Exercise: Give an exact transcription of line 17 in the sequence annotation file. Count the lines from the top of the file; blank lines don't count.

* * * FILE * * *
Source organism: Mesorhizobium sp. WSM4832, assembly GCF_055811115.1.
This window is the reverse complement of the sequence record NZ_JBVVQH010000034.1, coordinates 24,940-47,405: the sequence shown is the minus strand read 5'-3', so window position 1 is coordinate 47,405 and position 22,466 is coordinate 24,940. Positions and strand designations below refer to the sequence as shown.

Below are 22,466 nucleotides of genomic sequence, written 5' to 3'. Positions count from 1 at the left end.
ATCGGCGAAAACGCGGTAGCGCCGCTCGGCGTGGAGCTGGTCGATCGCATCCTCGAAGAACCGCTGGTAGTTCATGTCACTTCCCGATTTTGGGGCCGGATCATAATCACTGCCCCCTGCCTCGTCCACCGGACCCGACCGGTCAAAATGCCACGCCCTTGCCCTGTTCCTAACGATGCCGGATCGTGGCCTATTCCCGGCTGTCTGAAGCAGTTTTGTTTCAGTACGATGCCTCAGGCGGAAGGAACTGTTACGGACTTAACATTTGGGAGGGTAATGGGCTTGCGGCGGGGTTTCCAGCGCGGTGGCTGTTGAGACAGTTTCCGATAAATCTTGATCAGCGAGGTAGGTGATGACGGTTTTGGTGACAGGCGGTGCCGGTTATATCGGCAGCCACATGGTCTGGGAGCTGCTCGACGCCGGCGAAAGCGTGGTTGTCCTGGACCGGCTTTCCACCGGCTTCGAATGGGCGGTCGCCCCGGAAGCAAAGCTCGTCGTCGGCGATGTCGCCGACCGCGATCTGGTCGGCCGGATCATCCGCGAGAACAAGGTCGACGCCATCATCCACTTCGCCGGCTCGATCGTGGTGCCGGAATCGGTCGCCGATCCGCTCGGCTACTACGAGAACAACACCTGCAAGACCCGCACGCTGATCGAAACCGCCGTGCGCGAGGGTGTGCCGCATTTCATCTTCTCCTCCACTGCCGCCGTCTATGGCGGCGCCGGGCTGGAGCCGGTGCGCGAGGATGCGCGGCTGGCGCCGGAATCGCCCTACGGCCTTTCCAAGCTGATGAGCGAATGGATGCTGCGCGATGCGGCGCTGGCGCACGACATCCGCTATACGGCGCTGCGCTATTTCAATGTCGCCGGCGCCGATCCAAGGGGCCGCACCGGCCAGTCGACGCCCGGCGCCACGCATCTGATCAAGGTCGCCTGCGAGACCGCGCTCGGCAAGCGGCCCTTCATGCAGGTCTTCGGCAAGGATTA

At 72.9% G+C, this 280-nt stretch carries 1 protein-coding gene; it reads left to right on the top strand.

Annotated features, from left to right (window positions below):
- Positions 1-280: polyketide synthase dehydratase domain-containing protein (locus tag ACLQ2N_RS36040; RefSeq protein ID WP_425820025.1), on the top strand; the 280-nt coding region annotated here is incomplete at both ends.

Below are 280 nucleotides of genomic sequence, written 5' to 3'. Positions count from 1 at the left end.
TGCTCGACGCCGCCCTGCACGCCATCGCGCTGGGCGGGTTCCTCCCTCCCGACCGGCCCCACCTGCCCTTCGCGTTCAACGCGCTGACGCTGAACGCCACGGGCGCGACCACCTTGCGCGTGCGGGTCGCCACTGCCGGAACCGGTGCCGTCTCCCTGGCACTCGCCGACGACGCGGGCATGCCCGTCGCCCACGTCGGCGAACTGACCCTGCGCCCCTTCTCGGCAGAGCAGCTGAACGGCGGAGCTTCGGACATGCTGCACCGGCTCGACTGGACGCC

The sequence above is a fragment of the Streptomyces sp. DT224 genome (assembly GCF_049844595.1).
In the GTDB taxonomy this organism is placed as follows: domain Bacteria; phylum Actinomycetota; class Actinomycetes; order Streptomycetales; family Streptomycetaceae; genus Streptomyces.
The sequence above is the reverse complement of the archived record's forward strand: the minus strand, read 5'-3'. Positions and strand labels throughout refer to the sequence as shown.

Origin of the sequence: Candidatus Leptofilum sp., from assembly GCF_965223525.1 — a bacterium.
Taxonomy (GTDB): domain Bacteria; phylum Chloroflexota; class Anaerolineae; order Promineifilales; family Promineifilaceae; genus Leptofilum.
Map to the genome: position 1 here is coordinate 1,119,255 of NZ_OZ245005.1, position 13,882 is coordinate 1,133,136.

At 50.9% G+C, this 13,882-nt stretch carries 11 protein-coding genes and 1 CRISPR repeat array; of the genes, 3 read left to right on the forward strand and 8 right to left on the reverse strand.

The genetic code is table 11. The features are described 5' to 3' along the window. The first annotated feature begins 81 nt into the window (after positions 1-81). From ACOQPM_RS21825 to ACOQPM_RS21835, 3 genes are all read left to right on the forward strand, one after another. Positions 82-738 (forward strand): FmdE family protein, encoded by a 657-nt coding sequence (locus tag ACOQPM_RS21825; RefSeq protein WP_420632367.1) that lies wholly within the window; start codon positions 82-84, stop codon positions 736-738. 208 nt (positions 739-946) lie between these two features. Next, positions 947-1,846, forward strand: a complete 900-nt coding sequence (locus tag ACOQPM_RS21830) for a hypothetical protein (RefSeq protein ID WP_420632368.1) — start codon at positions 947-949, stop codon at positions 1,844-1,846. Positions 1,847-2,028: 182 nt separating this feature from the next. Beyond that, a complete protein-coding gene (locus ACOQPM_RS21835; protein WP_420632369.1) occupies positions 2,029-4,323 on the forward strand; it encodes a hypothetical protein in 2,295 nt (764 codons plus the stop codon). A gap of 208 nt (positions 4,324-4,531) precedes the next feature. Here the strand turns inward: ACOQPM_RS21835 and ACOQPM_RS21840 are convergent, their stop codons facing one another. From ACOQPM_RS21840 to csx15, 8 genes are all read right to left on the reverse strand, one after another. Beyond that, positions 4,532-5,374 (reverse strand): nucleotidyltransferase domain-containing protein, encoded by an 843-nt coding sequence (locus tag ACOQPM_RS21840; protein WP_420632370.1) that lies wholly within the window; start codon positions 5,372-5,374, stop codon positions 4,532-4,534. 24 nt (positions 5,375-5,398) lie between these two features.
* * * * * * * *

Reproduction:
The genetic code is table 11. The features are described 5' to 3' along the window. The first annotated feature begins 81 nt into the window (after positions 1-81). From ACOQPM_RS21825 to ACOQPM_RS21835, 3 genes are all read left to right on the forward strand, one after another. Positions 82-738 (forward strand): FmdE family protein, encoded by a 657-nt coding sequence (locus tag ACOQPM_RS21825; RefSeq protein WP_420632367.1) that lies wholly within the window; start codon positions 82-84, stop codon positions 736-738. 208 nt (positions 739-946) lie between these two features. Next, positions 947-1,846, forward strand: a complete 900-nt coding sequence (locus tag ACOQPM_RS21830) for a hypothetical protein (RefSeq protein ID WP_420632368.1) — start codon at positions 947-949, stop codon at positions 1,844-1,846. Positions 1,847-2,028: 182 nt separating this feature from the next. Beyond that, a complete protein-coding gene (locus ACOQPM_RS21835; protein WP_420632369.1) occupies positions 2,029-4,323 on the forward strand; it encodes a hypothetical protein in 2,295 nt (764 codons plus the stop codon). A gap of 208 nt (positions 4,324-4,531) precedes the next feature. Here the strand turns inward: ACOQPM_RS21835 and ACOQPM_RS21840 are convergent, their stop codons facing one another. From ACOQPM_RS21840 to csx15, 8 genes are all read right to left on the reverse strand, one after another. Beyond that, positions 4,532-5,374 (reverse strand): nucleotidyltransferase domain-containing protein, encoded by an 843-nt coding sequence (locus tag ACOQPM_RS21840; protein WP_420632370.1) that lies wholly within the window; start codon positions 5,372-5,374, stop codon positions 4,532-4,534. 24 nt (positions 5,375-5,398) lie between these two features.